Falls top list for TBIs of kids
Everyone, parent or not, knows that kids fall. My son ran headlong into doors, fell off tables, and even hit the floor when I fell down the stairs carrying him. (That’s a long story–I’ll try to get to it later…) But did you know how many Brain Injuries (BIs) are caused by falls?
In the Nov. 13 New England Journal of Medicine, the results of a study of more than 43,000 children led by Dr. Nathan Kuppermann, a professor in the departments of emergency medicine and pediatrics at the University of California, Davis School of Medicine were published. The leading cause of BIs for children, individuals under the age of 18, was falls.
For parents, the numbers can be frightening: under 2 years of age, 77% of BI are the result of falls. Seventy-seven! I don’t know if that’s a reassuring fact–Maybe there aren’t that many BIs in infants and newborns. For children between 2 and 12, the number is cut by half, and is only 38 percent.
For children between age 13-17, the leading causes of BI were assaults, sports, and car crashes. Over recent years, we have seen an increase in the use of bike helmets and even helmets when skiing. That’s reassuring. I began wearing a bike helmet–not by choice, mind you–after a bicycle accident I had when I lost my left front tooth.
I was trying to slalom between acorns on the street and lost control of my bike throwing me, teeth first, into the pavement. I don’t remember much after that for several hours just that I thought my parents wouldn’t notice the gap in my smile with my left front tooth was missing. (Duh!) So after that, I was forced to wear a helmet whenever I got on a bike or a skateboard.
“Bike helmets and seatbelts can save your kid’s brain,” Dr. Kuppermann said.
Fewer than half the kids who were injured in car wrecks were wearing seatbelts. The kids injured in bike accidents were wearing helmets less than 20% of the time, he said. While a seatbelt or helmet won’t guarantee you won’t get a BI, it certainly cuts the chances. When I had my car crash, I was wearing my seatbelt. If I weren’t, I’d be dead. The police report said I was unrestrained, but my mother told me I had terrible bruises and abrasions where the seatbelt had been. I figure the police just reported what they saw: I wasn’t wearing a seatbelt at the time they arrived to the scene.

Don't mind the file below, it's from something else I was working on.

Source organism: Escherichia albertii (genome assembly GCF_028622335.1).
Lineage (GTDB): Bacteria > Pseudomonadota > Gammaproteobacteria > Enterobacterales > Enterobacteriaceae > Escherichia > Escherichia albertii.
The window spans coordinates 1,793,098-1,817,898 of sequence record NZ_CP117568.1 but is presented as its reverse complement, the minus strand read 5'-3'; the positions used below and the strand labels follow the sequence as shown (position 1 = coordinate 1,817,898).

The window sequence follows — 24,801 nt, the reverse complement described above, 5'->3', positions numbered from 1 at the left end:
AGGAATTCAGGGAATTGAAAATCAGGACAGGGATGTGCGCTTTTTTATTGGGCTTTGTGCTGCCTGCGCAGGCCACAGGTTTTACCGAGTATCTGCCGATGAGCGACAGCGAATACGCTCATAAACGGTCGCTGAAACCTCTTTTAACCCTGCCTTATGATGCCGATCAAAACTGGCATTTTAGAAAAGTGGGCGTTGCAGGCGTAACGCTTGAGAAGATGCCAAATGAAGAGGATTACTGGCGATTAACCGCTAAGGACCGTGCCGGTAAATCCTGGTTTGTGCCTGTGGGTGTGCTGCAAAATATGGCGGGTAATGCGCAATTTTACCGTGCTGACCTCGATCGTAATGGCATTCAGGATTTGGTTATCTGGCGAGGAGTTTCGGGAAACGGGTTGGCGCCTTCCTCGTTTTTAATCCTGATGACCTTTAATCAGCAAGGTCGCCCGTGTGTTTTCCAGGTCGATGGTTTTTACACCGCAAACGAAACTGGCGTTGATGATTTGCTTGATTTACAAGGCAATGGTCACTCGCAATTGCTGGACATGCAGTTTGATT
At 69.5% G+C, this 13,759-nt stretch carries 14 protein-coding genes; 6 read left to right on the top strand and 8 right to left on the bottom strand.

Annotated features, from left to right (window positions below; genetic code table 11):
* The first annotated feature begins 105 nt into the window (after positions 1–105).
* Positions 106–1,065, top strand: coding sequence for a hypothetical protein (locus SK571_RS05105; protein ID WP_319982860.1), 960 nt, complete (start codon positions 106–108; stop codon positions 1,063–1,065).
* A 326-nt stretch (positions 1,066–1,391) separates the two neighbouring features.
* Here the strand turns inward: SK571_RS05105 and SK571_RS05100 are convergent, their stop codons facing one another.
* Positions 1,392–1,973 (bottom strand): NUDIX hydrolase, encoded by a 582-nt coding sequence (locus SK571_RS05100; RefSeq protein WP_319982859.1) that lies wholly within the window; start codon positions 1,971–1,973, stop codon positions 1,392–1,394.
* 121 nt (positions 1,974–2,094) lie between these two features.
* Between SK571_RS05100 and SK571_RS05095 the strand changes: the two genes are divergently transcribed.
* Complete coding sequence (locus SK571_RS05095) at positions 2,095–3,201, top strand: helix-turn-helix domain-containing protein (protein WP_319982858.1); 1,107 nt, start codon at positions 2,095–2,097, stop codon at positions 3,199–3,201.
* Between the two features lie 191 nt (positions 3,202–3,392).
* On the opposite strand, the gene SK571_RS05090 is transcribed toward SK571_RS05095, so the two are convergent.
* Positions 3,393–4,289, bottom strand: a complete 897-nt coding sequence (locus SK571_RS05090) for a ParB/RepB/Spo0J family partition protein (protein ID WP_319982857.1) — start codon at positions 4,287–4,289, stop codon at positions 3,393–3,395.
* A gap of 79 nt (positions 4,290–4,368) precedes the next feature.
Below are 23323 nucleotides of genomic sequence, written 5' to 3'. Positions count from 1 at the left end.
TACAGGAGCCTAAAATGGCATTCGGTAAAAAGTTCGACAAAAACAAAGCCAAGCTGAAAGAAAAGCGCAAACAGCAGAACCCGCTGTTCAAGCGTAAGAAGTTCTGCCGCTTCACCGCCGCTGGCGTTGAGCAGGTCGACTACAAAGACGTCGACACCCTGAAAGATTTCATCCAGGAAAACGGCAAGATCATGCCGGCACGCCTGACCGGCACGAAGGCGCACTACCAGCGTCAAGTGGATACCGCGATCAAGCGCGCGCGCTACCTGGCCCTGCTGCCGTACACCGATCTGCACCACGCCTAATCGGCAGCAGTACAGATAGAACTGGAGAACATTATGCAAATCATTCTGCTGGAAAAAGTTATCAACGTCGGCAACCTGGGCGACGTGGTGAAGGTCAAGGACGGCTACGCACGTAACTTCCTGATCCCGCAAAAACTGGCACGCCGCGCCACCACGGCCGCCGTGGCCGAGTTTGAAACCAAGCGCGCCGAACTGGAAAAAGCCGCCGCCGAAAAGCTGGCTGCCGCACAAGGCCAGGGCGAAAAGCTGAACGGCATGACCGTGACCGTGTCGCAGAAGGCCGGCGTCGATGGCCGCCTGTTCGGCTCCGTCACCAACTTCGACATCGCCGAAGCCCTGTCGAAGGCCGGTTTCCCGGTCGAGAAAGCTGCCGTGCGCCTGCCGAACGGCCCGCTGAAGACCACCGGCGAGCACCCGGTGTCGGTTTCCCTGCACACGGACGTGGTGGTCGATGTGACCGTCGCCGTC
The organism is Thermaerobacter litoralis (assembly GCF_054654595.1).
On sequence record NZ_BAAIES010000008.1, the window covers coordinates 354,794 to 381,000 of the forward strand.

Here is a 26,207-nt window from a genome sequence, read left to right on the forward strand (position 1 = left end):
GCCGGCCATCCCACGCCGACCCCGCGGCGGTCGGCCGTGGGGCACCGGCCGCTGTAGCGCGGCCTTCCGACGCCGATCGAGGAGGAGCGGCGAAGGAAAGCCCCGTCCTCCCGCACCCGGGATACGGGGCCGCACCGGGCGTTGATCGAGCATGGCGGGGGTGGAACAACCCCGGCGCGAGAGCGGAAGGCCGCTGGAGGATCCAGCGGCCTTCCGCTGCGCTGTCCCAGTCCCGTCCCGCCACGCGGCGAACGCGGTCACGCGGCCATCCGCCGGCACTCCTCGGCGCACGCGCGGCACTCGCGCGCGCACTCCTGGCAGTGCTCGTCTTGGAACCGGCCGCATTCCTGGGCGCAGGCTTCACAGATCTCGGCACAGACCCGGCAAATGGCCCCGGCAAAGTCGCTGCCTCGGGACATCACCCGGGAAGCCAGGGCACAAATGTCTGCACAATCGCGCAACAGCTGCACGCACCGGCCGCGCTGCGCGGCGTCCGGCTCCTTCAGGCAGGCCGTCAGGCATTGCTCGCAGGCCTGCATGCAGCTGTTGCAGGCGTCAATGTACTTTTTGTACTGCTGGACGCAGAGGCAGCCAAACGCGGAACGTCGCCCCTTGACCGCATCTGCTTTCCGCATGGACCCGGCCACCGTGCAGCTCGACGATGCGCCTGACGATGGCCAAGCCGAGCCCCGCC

Because of the prevalence of seatbelts over recent years, the deaths from car crashes has dropped dramatically.
Dr. John Kuluz, director of traumatic brain injury and neurorehabilitation at Miami Children’s Hospital, said, “According to the U.S. Centers for Disease Control and Prevention, deaths among children from car accidents has dropped 40 percent.” (Taken from HealthDay News)
While seatbelts cannot take all the credit for this fact, they, combined with airbags, have brought the numbers of severe TBIs down significantly. Kuluz said that 98% of head injuries seen in ERs were classified as “mild.”
Mild takes on a whole new definition here: it refers to the force or impact causing the trauma; it does NOT refer to the problems attributed to it. A mild TBI is the result of the forceful motion of the head or some other object impacting the head, causing a brief period of unconsciousness (less than 30 minutes). (From TraumaticBrainInjury.com)
Before my MVA, I was athletic, and quite popular–even if I was a bit of a nerd. After my wreck, I lost all my athletic ability, a good bit of my muscle mass. What I gained was a sense of the world revolving around me. I was in the spotlight all the time. And when it was on someone else, I typically acted out–doing something inappropriate to gain the attention of the people around me, whether in a good way or a bad way. I was in the 99 percentile in math, above average in the English/language areas, but I really didn’t excel in English. I could dissect a sentence and my grammar was almost impecible, but I really didn’t enjoy literature or writing.
However, the study did not include concussions, which simply jostle the brain, but rather more serious injuries which caused bleeding inside the brain. Reported in the New England Journal of Medicine, published on Nov. 13, Kuppermann explains what the purpose of the study really was.
“The study gives a picture of how children suffer serious head injuries, and how often they get CT scans and how often they undergo brain surgery,” Kuppermann said.
For the study, the researchers used data collected from 2004 to 2006 from emergency departments in 25 U.S. hospitals. If you have any questions or concerns, feel free to leave a comment below or leave it in the contact us box.